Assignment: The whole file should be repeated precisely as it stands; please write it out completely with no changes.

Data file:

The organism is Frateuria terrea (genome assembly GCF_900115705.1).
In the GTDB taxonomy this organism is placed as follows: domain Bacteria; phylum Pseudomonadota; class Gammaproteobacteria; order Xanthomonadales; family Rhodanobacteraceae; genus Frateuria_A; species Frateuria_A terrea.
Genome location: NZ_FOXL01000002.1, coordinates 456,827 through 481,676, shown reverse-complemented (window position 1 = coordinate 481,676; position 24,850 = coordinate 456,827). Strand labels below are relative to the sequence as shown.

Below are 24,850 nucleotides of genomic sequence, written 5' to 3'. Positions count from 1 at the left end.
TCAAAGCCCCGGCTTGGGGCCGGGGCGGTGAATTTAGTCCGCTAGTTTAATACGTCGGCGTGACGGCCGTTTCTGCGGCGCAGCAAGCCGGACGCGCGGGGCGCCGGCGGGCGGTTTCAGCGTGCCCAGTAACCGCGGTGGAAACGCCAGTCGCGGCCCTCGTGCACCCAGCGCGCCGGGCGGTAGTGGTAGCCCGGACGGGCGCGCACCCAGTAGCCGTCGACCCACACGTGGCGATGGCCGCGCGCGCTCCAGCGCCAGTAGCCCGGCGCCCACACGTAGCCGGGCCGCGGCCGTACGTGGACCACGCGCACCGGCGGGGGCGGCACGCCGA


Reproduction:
The organism is Frateuria terrea (genome assembly GCF_900115705.1).
In the GTDB taxonomy this organism is placed as follows: domain Bacteria; phylum Pseudomonadota; class Gammaproteobacteria; order Xanthomonadales; family Rhodanobacteraceae; genus Frateuria_A; species Frateuria_A terrea.
Genome location: NZ_FOXL01000002.1, coordinates 456,827 through 481,676, shown reverse-complemented (window position 1 = coordinate 481,676; position 24,850 = coordinate 456,827). Strand labels below are relative to the sequence as shown.

Below are 24,850 nucleotides of genomic sequence, written 5' to 3'. Positions count from 1 at the left end.
TCAAAGCCCCGGCTTGGGGCCGGGGCGGTGAATTTAGTCCGCTAGTTTAATACGTCGGCGTGACGGCCGTTTCTGCGGCGCAGCAAGCCGGACGCGCGGGGCGCCGGCGGGCGGTTTCAGCGTGCCCAGTAACCGCGGTGGAAACGCCAGTCGCGGCCCTCGTGCACCCAGCGCGCCGGGCGGTAGTGGTAGCCCGGACGGGCGCGCACCCAGTAGCCGTCGACCCACACGTGGCGATGGCCGCGCGCGCTCCAGCGCCAGTAGCCCGGCGCCCACACGTAGCCGGGCCGCGGCCGTACGTGGACCACGCGCACCGGCGGGGGCGGCACGCCGA